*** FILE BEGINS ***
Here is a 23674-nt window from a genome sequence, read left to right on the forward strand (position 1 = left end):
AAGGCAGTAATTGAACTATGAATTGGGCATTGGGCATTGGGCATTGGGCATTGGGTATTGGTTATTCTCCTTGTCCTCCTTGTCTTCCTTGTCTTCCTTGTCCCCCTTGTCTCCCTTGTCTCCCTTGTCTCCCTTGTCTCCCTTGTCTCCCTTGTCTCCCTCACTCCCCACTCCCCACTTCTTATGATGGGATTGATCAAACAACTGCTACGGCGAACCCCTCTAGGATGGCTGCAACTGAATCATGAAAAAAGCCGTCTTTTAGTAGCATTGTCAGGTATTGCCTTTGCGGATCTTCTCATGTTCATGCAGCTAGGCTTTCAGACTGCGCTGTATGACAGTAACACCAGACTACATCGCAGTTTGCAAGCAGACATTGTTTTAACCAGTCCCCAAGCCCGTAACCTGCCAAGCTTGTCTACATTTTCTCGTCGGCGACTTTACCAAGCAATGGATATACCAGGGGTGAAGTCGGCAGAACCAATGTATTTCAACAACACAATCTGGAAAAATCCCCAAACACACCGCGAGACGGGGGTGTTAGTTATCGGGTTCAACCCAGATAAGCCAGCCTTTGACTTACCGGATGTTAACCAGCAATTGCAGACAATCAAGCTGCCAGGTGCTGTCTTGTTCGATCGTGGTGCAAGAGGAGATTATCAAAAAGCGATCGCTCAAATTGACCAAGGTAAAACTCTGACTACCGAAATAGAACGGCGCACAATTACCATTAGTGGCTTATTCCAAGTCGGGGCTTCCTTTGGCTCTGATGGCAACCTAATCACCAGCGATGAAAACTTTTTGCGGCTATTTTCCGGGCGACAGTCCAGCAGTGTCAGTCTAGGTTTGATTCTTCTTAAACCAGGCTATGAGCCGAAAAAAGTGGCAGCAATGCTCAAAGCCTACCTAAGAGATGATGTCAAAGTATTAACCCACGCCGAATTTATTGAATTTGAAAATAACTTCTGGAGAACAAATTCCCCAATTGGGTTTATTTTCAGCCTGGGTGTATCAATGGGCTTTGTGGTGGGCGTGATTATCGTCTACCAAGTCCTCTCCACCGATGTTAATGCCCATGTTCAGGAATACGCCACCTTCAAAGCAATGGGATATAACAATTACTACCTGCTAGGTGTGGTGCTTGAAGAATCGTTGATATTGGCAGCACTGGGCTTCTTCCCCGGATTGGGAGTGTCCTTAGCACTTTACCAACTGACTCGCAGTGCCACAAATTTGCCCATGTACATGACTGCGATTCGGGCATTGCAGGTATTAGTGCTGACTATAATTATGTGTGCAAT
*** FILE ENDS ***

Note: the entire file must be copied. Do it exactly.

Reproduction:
Here is a 23674-nt window from a genome sequence, read left to right on the forward strand (position 1 = left end):
AAGGCAGTAATTGAACTATGAATTGGGCATTGGGCATTGGGCATTGGGCATTGGGTATTGGTTATTCTCCTTGTCCTCCTTGTCTTCCTTGTCTTCCTTGTCCCCCTTGTCTCCCTTGTCTCCCTTGTCTCCCTTGTCTCCCTTGTCTCCCTTGTCTCCCTCACTCCCCACTCCCCACTTCTTATGATGGGATTGATCAAACAACTGCTACGGCGAACCCCTCTAGGATGGCTGCAACTGAATCATGAAAAAAGCCGTCTTTTAGTAGCATTGTCAGGTATTGCCTTTGCGGATCTTCTCATGTTCATGCAGCTAGGCTTTCAGACTGCGCTGTATGACAGTAACACCAGACTACATCGCAGTTTGCAAGCAGACATTGTTTTAACCAGTCCCCAAGCCCGTAACCTGCCAAGCTTGTCTACATTTTCTCGTCGGCGACTTTACCAAGCAATGGATATACCAGGGGTGAAGTCGGCAGAACCAATGTATTTCAACAACACAATCTGGAAAAATCCCCAAACACACCGCGAGACGGGGGTGTTAGTTATCGGGTTCAACCCAGATAAGCCAGCCTTTGACTTACCGGATGTTAACCAGCAATTGCAGACAATCAAGCTGCCAGGTGCTGTCTTGTTCGATCGTGGTGCAAGAGGAGATTATCAAAAAGCGATCGCTCAAATTGACCAAGGTAAAACTCTGACTACCGAAATAGAACGGCGCACAATTACCATTAGTGGCTTATTCCAAGTCGGGGCTTCCTTTGGCTCTGATGGCAACCTAATCACCAGCGATGAAAACTTTTTGCGGCTATTTTCCGGGCGACAGTCCAGCAGTGTCAGTCTAGGTTTGATTCTTCTTAAACCAGGCTATGAGCCGAAAAAAGTGGCAGCAATGCTCAAAGCCTACCTAAGAGATGATGTCAAAGTATTAACCCACGCCGAATTTATTGAATTTGAAAATAACTTCTGGAGAACAAATTCCCCAATTGGGTTTATTTTCAGCCTGGGTGTATCAATGGGCTTTGTGGTGGGCGTGATTATCGTCTACCAAGTCCTCTCCACCGATGTTAATGCCCATGTTCAGGAATACGCCACCTTCAAAGCAATGGGATATAACAATTACTACCTGCTAGGTGTGGTGCTTGAAGAATCGTTGATATTGGCAGCACTGGGCTTCTTCCCCGGATTGGGAGTGTCCTTAGCACTTTACCAACTGACTCGCAGTGCCACAAATTTGCCCATGTACATGACTGCGATTCGGGCATTGCAGGTATTAGTGCTGACTATAATTATGTGTGCAAT